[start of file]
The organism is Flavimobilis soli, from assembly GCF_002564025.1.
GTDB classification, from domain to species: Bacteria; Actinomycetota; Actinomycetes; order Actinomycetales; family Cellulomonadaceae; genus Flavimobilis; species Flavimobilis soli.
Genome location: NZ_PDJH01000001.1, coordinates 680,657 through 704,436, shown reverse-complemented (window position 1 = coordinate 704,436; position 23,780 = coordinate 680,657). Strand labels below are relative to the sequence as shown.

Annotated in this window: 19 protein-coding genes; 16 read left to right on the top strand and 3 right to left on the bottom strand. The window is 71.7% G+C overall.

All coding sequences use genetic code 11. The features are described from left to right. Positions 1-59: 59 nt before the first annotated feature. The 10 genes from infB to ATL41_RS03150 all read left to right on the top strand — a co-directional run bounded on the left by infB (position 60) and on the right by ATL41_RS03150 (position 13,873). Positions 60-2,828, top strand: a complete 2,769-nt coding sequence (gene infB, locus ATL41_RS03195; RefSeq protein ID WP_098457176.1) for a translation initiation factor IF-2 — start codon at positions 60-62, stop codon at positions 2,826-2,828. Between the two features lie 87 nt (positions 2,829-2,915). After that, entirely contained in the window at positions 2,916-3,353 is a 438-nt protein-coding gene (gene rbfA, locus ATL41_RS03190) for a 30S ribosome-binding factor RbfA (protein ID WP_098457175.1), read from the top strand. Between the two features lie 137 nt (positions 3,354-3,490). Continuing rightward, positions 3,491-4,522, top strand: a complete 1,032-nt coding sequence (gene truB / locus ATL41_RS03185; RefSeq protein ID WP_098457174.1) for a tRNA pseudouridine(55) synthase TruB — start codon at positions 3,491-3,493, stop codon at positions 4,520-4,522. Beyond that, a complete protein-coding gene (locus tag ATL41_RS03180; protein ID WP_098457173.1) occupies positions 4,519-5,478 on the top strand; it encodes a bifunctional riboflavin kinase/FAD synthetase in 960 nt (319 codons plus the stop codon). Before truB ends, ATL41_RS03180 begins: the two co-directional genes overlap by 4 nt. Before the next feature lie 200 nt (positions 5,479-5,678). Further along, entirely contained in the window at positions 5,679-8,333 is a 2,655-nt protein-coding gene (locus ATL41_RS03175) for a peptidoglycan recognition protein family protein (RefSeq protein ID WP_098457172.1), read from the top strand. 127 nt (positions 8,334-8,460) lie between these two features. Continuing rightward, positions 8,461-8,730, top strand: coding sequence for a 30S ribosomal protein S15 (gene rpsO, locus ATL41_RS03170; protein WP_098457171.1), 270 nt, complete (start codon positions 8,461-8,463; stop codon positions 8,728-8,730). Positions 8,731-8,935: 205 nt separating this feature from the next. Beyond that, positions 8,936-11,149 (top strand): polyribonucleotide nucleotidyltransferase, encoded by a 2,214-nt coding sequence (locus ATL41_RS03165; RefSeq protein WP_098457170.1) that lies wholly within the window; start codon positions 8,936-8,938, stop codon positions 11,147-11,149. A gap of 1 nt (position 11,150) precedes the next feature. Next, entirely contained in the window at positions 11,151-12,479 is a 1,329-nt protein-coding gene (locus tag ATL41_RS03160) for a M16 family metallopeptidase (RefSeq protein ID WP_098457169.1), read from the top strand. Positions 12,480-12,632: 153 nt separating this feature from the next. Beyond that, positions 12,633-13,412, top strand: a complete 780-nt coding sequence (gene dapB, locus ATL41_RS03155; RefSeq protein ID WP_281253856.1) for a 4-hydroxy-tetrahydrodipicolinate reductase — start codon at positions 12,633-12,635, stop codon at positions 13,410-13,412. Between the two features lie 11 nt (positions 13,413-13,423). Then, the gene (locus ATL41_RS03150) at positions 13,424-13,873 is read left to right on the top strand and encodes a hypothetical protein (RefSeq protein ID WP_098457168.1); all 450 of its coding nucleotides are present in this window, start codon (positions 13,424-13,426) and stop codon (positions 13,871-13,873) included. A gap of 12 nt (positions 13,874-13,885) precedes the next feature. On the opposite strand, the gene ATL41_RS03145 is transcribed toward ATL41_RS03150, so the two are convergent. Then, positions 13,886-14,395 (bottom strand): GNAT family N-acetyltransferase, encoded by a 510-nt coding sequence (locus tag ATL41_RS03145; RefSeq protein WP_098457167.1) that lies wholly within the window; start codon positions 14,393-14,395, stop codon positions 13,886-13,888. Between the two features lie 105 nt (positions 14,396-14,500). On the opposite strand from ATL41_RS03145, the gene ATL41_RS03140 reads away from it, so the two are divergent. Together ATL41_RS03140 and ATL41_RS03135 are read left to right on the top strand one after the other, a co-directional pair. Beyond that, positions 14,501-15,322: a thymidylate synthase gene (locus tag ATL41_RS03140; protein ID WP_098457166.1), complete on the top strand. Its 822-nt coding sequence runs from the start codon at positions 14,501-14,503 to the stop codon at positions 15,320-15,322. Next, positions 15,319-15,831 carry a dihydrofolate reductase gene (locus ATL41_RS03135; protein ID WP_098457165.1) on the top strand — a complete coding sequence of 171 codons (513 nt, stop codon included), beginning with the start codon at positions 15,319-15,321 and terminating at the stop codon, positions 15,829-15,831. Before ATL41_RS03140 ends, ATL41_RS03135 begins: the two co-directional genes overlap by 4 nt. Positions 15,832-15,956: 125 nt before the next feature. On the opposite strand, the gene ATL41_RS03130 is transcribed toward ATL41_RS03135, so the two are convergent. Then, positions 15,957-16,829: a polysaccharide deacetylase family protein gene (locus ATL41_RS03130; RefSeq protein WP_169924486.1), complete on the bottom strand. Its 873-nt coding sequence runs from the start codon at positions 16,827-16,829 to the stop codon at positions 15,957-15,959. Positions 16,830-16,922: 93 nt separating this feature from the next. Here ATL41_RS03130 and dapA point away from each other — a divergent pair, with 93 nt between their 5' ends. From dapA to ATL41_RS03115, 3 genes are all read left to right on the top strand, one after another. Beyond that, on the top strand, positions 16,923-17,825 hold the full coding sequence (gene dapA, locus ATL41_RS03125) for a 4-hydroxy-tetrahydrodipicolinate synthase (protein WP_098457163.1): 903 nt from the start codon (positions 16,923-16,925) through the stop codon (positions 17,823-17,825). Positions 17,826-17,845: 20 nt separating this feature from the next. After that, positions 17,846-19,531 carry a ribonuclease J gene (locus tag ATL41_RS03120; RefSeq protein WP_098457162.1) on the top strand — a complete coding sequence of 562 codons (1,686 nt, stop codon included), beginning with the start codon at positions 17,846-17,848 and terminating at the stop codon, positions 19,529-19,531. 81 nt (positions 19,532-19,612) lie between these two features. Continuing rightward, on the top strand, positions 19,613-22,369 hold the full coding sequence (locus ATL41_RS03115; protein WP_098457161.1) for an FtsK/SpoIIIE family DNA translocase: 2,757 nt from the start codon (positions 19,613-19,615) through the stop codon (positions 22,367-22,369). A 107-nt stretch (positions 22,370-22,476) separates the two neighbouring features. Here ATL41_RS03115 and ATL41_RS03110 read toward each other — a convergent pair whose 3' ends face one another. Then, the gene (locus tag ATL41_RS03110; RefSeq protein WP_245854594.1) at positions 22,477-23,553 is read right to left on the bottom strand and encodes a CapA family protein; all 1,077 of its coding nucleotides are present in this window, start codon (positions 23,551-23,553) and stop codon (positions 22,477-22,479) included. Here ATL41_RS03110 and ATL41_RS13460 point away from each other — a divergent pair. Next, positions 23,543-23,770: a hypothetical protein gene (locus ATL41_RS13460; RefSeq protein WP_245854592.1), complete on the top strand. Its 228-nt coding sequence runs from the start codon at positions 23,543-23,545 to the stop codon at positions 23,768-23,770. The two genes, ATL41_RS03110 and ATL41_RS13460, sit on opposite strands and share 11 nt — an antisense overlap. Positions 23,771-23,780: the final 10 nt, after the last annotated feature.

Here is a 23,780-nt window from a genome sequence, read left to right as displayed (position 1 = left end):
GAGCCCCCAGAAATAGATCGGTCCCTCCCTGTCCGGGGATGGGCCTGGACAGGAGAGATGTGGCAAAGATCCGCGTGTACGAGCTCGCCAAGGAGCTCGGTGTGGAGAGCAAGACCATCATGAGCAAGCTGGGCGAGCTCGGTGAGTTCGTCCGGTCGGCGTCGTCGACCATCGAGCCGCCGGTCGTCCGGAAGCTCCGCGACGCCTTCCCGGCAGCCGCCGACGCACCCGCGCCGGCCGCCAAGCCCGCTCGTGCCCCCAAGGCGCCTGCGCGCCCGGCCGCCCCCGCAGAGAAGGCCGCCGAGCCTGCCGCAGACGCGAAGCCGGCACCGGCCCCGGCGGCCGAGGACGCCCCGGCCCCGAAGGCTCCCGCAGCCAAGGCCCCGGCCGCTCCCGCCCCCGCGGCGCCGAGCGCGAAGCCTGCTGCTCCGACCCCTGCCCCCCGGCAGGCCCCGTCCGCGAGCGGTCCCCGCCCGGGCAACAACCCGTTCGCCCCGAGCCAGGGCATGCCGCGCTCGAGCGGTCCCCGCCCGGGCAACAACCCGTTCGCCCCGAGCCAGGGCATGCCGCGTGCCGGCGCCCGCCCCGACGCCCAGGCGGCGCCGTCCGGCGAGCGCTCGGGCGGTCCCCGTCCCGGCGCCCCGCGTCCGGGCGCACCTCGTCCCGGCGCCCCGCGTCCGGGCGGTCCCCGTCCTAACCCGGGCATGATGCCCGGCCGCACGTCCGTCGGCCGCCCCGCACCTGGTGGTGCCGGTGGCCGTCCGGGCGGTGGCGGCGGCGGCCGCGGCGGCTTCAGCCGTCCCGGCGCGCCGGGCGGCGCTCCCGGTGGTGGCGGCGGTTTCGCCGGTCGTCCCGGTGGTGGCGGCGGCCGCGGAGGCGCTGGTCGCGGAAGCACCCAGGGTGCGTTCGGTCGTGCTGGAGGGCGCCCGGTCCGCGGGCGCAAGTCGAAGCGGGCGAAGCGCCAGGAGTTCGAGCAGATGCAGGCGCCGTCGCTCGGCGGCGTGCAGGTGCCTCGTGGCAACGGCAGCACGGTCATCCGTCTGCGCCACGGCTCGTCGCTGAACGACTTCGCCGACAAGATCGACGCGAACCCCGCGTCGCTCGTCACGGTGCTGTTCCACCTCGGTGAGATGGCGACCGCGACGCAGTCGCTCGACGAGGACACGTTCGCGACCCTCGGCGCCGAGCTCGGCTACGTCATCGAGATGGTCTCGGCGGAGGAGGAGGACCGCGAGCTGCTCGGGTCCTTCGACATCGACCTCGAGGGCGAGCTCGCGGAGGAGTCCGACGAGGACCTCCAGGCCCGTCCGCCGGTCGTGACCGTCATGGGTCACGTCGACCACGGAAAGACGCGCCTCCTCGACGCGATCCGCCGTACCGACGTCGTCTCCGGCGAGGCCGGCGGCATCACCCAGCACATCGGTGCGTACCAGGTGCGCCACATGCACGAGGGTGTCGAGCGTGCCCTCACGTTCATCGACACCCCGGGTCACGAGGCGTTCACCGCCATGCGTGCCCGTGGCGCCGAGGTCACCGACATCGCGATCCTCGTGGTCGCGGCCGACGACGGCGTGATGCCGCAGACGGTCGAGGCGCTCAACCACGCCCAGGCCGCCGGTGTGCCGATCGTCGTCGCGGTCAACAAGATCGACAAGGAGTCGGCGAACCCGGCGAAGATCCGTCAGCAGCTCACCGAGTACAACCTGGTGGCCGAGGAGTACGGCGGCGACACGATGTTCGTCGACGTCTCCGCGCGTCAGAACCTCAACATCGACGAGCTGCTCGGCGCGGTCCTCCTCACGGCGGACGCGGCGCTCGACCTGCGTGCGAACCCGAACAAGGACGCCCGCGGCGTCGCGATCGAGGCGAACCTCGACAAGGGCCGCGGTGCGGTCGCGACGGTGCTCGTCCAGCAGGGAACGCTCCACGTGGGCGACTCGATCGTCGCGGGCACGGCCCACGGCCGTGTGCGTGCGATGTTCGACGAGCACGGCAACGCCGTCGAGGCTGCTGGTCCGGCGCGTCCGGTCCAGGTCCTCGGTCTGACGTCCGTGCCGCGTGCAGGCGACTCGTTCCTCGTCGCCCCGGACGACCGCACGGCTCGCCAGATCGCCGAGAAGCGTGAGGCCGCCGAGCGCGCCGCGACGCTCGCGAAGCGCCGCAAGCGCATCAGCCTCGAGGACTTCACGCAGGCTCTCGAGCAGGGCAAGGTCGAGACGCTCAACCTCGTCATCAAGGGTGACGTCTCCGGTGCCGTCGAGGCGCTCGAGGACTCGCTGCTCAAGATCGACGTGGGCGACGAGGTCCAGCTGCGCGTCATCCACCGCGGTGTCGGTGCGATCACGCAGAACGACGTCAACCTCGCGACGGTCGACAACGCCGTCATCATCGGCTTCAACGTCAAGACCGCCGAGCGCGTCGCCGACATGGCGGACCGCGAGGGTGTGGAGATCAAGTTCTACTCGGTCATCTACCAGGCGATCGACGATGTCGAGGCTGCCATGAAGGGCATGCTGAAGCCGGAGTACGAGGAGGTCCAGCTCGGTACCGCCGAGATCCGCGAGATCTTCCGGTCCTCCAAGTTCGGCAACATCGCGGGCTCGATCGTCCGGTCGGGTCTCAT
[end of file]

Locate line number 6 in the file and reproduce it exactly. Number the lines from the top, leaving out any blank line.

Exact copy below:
Here is a 23,780-nt window from a genome sequence, read left to right as displayed (position 1 = left end):